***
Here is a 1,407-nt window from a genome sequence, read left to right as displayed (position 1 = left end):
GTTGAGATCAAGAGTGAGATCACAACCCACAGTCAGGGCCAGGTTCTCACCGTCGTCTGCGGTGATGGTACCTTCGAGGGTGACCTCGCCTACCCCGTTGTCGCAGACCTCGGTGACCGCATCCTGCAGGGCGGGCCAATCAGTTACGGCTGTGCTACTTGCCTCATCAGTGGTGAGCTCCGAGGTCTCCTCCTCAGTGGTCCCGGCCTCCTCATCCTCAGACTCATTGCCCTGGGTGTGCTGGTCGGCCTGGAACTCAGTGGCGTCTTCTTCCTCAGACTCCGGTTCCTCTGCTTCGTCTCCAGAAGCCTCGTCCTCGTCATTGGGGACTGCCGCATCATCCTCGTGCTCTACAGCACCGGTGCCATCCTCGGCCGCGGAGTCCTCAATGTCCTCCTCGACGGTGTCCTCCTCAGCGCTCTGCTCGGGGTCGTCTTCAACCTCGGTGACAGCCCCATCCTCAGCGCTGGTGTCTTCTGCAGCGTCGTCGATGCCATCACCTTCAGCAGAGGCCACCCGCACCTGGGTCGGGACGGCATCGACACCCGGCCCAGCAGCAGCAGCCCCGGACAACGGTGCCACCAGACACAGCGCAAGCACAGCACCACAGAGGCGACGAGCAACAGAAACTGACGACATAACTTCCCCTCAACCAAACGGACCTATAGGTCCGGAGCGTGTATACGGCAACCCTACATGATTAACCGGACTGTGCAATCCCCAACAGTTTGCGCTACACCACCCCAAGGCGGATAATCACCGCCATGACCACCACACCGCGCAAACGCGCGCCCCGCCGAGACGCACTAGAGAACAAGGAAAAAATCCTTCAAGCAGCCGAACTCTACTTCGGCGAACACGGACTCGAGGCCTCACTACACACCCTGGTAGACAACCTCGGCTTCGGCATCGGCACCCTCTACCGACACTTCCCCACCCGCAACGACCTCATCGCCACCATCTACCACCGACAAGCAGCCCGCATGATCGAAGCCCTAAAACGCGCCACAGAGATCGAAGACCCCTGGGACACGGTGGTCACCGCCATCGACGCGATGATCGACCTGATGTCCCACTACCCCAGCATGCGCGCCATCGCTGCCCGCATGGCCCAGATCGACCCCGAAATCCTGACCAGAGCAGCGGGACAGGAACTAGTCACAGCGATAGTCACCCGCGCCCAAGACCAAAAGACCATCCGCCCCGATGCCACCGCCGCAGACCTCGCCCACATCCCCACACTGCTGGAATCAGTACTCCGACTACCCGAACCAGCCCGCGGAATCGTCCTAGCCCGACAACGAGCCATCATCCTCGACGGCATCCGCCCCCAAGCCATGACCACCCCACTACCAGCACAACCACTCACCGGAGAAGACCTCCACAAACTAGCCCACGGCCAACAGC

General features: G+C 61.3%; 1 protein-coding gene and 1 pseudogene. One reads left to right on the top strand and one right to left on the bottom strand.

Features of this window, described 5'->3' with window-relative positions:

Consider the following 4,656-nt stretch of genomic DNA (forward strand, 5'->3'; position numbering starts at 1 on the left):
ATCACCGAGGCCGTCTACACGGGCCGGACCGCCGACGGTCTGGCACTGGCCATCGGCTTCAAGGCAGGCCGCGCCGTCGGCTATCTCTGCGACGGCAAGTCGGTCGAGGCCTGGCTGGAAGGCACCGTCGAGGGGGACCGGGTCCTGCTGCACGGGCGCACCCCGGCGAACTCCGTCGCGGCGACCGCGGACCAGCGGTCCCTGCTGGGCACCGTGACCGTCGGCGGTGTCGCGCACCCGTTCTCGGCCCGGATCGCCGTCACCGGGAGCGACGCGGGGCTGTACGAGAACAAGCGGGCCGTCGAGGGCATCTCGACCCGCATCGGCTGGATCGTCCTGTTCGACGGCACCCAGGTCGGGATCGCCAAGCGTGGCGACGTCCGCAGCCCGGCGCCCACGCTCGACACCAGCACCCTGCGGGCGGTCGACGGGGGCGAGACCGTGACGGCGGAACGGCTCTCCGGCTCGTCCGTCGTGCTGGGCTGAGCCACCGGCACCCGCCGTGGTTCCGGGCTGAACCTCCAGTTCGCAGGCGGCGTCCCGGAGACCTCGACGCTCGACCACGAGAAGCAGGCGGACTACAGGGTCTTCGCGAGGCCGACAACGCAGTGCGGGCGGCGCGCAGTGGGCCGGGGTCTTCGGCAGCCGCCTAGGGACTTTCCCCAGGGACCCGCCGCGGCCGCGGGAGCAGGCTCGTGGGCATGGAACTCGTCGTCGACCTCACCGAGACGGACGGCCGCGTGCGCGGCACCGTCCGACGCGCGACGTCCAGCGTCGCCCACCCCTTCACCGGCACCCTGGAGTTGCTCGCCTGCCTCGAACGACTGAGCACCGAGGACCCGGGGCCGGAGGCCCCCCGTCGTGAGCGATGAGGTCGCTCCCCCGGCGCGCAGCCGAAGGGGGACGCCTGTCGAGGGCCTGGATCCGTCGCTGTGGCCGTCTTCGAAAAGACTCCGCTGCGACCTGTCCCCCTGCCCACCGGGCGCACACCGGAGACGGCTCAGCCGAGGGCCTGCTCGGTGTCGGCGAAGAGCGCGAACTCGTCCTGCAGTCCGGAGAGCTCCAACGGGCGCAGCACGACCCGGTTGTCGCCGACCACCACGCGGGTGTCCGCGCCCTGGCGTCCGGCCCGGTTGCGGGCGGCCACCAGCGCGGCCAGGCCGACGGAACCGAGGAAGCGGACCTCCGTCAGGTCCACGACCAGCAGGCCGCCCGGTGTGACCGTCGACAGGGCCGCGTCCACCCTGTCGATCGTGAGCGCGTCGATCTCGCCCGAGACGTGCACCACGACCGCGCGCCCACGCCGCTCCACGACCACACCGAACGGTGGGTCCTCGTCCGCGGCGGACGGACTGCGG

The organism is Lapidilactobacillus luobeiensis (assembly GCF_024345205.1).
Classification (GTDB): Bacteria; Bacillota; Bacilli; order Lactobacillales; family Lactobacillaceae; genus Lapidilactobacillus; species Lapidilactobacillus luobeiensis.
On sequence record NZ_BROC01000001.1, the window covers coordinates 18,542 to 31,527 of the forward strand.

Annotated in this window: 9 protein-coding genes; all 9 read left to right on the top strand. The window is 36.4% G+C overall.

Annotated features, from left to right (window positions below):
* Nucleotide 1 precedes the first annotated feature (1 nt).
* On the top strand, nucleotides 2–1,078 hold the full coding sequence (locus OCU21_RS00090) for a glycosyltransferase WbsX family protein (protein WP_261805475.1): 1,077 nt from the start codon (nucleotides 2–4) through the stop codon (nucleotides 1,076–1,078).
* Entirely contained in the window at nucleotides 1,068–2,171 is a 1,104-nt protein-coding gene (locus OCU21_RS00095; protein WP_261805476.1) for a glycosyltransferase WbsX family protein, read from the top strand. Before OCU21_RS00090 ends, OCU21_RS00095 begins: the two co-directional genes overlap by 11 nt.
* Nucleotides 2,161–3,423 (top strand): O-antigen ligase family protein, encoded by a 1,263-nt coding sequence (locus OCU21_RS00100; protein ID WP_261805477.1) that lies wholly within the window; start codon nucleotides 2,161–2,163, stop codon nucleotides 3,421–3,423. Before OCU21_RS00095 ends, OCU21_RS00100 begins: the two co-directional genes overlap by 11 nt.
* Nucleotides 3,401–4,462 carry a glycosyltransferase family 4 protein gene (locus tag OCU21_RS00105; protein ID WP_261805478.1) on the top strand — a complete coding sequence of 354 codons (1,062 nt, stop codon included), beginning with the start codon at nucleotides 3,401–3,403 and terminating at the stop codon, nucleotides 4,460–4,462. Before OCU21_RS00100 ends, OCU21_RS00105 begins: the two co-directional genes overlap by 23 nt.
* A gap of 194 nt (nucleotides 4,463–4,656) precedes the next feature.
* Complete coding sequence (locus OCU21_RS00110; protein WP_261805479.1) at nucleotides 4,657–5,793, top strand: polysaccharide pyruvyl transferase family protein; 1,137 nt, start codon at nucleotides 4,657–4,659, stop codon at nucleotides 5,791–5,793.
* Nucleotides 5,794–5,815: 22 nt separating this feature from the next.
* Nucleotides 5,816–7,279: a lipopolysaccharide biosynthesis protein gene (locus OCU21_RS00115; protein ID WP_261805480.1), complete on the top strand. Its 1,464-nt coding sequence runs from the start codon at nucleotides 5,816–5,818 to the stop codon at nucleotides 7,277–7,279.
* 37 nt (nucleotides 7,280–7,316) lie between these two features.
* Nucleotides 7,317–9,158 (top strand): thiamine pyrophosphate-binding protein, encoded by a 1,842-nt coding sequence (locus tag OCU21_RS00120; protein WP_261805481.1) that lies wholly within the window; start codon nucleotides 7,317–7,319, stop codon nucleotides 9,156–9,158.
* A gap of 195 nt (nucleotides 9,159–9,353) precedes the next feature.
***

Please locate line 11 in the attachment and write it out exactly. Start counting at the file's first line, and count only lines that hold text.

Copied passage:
Annotated features, from left to right (window positions below):